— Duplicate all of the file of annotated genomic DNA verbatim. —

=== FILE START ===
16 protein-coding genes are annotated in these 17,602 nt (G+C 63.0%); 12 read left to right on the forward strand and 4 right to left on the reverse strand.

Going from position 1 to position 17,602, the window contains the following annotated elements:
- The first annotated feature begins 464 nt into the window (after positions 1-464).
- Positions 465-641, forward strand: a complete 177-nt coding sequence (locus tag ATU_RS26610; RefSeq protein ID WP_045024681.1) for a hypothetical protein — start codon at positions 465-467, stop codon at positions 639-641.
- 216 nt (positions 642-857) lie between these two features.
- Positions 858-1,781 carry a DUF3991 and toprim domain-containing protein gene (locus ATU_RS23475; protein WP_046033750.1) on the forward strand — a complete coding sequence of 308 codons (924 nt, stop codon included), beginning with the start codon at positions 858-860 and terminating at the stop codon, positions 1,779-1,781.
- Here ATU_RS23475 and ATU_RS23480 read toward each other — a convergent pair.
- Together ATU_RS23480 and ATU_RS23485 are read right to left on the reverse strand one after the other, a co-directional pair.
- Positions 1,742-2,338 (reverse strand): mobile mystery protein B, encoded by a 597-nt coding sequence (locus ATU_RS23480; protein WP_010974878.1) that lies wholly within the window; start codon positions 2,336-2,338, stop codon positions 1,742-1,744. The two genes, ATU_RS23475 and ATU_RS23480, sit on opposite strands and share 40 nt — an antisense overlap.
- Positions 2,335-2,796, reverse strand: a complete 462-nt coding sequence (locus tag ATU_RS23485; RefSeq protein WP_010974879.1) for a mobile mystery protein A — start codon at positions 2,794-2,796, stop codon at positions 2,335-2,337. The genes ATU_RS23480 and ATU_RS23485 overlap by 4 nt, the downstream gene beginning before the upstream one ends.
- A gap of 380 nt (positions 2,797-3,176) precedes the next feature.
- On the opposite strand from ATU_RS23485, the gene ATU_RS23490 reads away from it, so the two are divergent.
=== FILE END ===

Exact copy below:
16 protein-coding genes are annotated in these 17,602 nt (G+C 63.0%); 12 read left to right on the forward strand and 4 right to left on the reverse strand.

Going from position 1 to position 17,602, the window contains the following annotated elements:
- The first annotated feature begins 464 nt into the window (after positions 1-464).
- Positions 465-641, forward strand: a complete 177-nt coding sequence (locus tag ATU_RS26610; RefSeq protein ID WP_045024681.1) for a hypothetical protein — start codon at positions 465-467, stop codon at positions 639-641.
- 216 nt (positions 642-857) lie between these two features.
- Positions 858-1,781 carry a DUF3991 and toprim domain-containing protein gene (locus ATU_RS23475; protein WP_046033750.1) on the forward strand — a complete coding sequence of 308 codons (924 nt, stop codon included), beginning with the start codon at positions 858-860 and terminating at the stop codon, positions 1,779-1,781.
- Here ATU_RS23475 and ATU_RS23480 read toward each other — a convergent pair.
- Together ATU_RS23480 and ATU_RS23485 are read right to left on the reverse strand one after the other, a co-directional pair.
- Positions 1,742-2,338 (reverse strand): mobile mystery protein B, encoded by a 597-nt coding sequence (locus ATU_RS23480; protein WP_010974878.1) that lies wholly within the window; start codon positions 2,336-2,338, stop codon positions 1,742-1,744. The two genes, ATU_RS23475 and ATU_RS23480, sit on opposite strands and share 40 nt — an antisense overlap.
- Positions 2,335-2,796, reverse strand: a complete 462-nt coding sequence (locus tag ATU_RS23485; RefSeq protein WP_010974879.1) for a mobile mystery protein A — start codon at positions 2,794-2,796, stop codon at positions 2,335-2,337. The genes ATU_RS23480 and ATU_RS23485 overlap by 4 nt, the downstream gene beginning before the upstream one ends.
- A gap of 380 nt (positions 2,797-3,176) precedes the next feature.
- On the opposite strand from ATU_RS23485, the gene ATU_RS23490 reads away from it, so the two are divergent.